Walking around the park its hard not to be impressed with the sheer extragvagence of it all. The largest fountain, the 120m-long Fuente de la Fantasía (Fantasy Fountain) is mesmerising as it shoots water high into the air and changes colour from yellow to pink to blue. While the park probably is more targeted to families, we still had a blast here. The group favourite was definitely the water fountain tunnel which you could walk through. Of course the idea is to not get wet, but we did. It was too hard to resist!

Tunnel of water
Muy feliz!
Kids playground


We spent over an hour in the park which was more than enough time to see the entire circuit. Afterwards we went in search for dinner nearby and came across an outdoor food market. We found a spare table and ordered the special on the menu plus bulk cervezas and proceeded to talk a lot of shit. We were random bunch, two English, a Canadian, a Kiwi, a Dutch and an Aussie but the banter was endless. Our food arrived and we hooked in, devouring the delicious meat that was unidentifiable. After demolishing the whole platter, we asked the waitress what kind of meat we had just eaten and she said cow and pointed to her stomach. After some confusion we realised we had just eaten cow intestines! Cue grossed out looks and big gulps of beer! Ah nothing like trying new things!

After digesting the cows intestines we caught a cab back to Dragonfly Hostel and walked to a club down the street which was supposedly really good. Walking into the main area it took about two minutes to realise we had walked straight into a gay bar. Flamboyant looking men were twerking way better than I ever could and as six Caucasian tourists, we stood out like a dogs hind leg! Not worried in the slightest we bought Pisco sours and kept them flowing, dancing the night away. It was a hilarious and fun night and one of the reasons why I love travel. You could start your evening playing in water fountains and end up dancing in a gay bar.

J. x


Hello Lima!

It may have taken over 40 hours but I finally arrived in Lima! After flying from Honolulu to Dallas I had a five hour layover until I boarded my next flight to Miami. Once I reached Miami it was about 6pm and I went straight to my hostel in South Beach to zonk out. I was booked in at SoBe Hostel which was a cool, cheap hostel right in South Beach. What I didn’t realise was that this place was a major party hostel so my dreams of a good nights sleep went right out the window!

The following morning I woke and went to find brekkie and have a little explore. South Beach was exactly how I pictured it, lots of Jersey Shore-esque type clothing stores, lots of bars and clubs and lots of overly made up looking people. But my flight was at 3pm so by 11am I was heading back out to Miami International Airport – running on about 4 hours sleep. My flight to Lima was 7 hours long and was actually really good, Avianca Airlines put on the goods! Arriving into Lima at around 10pm at night was kind of daunting. The thought of a new city, new country and new continent hit all at once as I waited to disembark the plane. For the first time since I left Australian soil I didn’t want to race of the plane, I wasn’t ready to put my big girl pants on and find my way around this strange new place. However as I was herded through customs and baggage collection (which was very nicely marked out by the way) that inkling of excitement started to squash the nerves.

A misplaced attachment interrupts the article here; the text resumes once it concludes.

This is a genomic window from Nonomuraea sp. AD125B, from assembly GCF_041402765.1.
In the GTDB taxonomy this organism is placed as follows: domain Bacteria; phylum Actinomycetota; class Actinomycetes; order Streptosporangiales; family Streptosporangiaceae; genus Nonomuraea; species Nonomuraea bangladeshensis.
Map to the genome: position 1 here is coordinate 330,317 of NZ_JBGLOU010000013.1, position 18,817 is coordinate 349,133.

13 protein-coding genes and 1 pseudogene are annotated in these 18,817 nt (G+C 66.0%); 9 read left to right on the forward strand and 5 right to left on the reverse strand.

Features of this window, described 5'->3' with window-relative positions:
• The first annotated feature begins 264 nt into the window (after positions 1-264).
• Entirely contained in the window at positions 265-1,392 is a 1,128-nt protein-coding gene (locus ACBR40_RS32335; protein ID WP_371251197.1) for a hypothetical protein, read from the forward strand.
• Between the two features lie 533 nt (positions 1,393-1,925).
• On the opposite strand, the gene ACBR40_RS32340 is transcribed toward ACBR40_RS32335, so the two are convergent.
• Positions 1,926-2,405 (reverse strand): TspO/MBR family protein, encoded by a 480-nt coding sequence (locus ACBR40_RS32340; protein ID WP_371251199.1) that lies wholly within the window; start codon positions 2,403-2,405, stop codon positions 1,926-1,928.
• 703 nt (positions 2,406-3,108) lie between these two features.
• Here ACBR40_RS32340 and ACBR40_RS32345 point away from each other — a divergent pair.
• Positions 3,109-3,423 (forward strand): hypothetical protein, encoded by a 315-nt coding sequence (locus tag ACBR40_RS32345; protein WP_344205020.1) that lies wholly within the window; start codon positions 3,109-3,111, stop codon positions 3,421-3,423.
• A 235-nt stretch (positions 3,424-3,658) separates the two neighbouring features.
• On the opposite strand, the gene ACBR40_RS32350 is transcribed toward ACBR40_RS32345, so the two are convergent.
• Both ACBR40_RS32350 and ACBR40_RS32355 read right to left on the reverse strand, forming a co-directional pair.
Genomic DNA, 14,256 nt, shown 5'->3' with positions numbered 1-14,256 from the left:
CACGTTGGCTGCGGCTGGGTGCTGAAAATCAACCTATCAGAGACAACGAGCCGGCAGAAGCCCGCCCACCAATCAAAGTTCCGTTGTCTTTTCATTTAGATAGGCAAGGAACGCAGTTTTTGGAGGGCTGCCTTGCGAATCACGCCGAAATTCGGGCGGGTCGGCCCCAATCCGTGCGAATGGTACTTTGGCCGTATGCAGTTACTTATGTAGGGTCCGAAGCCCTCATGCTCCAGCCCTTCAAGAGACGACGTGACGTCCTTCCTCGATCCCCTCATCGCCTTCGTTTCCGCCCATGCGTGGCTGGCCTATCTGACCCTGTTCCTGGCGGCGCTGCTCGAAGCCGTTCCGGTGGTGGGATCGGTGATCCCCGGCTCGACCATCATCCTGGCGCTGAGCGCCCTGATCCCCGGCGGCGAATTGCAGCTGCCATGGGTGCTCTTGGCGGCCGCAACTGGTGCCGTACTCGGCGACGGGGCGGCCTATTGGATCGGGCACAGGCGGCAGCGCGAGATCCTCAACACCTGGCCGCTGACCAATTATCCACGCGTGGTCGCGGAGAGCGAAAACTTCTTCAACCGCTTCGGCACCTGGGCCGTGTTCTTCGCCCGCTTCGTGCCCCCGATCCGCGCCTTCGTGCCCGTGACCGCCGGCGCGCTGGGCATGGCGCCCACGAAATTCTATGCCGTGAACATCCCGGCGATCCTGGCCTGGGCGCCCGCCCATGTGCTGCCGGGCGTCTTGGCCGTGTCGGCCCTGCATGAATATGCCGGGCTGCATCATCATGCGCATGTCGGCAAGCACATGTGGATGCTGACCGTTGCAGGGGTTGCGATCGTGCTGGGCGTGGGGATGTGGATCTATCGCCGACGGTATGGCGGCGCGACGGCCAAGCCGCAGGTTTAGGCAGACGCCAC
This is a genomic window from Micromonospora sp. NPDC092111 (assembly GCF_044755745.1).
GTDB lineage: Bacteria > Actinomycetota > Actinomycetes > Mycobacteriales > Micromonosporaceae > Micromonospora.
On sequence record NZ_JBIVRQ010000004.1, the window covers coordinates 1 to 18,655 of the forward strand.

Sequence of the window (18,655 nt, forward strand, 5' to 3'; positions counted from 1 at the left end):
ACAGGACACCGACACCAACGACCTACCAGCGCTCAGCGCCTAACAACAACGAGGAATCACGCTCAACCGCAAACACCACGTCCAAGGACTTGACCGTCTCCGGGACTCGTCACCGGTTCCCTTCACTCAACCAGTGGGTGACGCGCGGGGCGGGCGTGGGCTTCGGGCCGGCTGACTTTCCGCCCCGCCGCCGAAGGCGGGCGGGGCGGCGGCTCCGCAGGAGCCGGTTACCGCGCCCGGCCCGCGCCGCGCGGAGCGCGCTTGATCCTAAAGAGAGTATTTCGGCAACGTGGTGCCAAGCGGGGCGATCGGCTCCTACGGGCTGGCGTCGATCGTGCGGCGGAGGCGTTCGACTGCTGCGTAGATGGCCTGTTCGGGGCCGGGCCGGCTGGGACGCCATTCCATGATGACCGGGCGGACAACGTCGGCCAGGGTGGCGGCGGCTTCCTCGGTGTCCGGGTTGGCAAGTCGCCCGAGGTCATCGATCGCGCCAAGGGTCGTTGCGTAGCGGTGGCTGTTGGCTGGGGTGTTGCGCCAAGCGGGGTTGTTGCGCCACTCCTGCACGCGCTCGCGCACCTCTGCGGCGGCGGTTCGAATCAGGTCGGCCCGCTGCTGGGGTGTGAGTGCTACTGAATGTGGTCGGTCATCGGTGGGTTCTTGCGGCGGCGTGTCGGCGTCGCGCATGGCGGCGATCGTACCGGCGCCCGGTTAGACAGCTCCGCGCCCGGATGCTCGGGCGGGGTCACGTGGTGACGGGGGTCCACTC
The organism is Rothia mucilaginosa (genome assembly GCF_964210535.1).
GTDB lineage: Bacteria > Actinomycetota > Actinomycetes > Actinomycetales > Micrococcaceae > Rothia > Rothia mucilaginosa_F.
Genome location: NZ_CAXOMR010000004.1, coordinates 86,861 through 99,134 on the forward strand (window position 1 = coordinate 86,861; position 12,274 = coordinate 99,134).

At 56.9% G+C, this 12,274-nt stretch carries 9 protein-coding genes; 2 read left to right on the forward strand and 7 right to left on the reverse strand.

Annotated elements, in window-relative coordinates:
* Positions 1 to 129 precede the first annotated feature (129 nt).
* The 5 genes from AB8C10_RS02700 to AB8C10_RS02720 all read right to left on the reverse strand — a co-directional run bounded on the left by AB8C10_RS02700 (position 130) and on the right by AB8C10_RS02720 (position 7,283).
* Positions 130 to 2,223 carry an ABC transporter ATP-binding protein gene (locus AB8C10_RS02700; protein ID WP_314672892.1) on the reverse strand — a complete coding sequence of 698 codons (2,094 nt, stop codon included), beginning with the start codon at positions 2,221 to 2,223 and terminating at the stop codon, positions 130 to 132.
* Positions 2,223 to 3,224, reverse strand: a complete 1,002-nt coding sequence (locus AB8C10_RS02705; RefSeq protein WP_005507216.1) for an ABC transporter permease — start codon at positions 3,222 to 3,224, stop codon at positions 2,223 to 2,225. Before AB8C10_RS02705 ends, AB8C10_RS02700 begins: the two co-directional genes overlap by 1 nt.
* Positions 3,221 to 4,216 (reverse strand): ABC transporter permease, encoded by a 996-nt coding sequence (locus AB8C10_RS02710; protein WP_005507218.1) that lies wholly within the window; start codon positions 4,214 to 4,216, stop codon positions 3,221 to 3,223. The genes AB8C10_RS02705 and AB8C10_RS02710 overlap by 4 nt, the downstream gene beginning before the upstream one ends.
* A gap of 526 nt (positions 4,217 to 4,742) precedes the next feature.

South Beach, Miami
South Beach, Miami

Originally I was supposed to arrive at 1am in the morning but my flight had been changed to earlier so my arranged pick-up wasn’t there. I had heard many stories about how dangerous Lima is and about all the dodgy taxi drivers so I was hesitant to go with one of the many taxi drivers offering rides at the arrivals gate. However, not wanting to sit around until 1am, I ignored the warning voices in my head and negotiated a price with one of the authorised taxi drivers. Keeping my guard up from the moment I left the airport doors, I was on the look out for any suss movements. The poor taxi driver must have thought I was an absolute weirdo as I clutched my belongings for dear life and sat on the edge of the seat. I needn’t have worried, the taxi driver took me all the way to Miraflores and carried my bags to the hostel door. He was polite, courteous and in no way dodgy. I was starting to think these stories about how dangerous Lima is were slightly exaggerated.

Walking into the Dragonfly Hostel I was now excited. This was going to be my new home for the next two weeks while I volunteered with them. I had found them through Workaway, which I personally think is the best and cheapest way to arrange volunteering around the world. I met the manager Sergio and found out I would be helping out at the bar and with reception and housekeeping in exchange for free accommodation and half price on everything else. Sounds good to me! I fell into bed around 11:30pm and slept soundly til the following morning.


I woke early due to the heat and the loud noises from the street below. What I would later become accustomed to was the endless sounds of traffic and car alarms. Lima never really slept, which after peaceful nights in Hawaii – it would take some getting used to.

Processed with VSCOcam with f2 preset
If you insist!

I spent the day down by the beach with some new friends from the hostel. I got severely burnt and helped cook the most delicious spaghetti ever! I chilled out on the rooftop, enjoying the breeze and finally reading the books I had brought until 6pm when I started my first shift.

El Parque Del Amor
Wandering around Miraflores
El Parque Del Amor ❤
Park scenes

The work was easy, I just had to talk to other guests, get drinks, take money and keep the bar tidy. I was working with another volunteer from Argentina and despite his broken English we got along great. When I got to bed around 11:30pm I was happy with the day I’d had. The next two weeks were looking promising (minus the car alarms) and I was keen to see what they brought.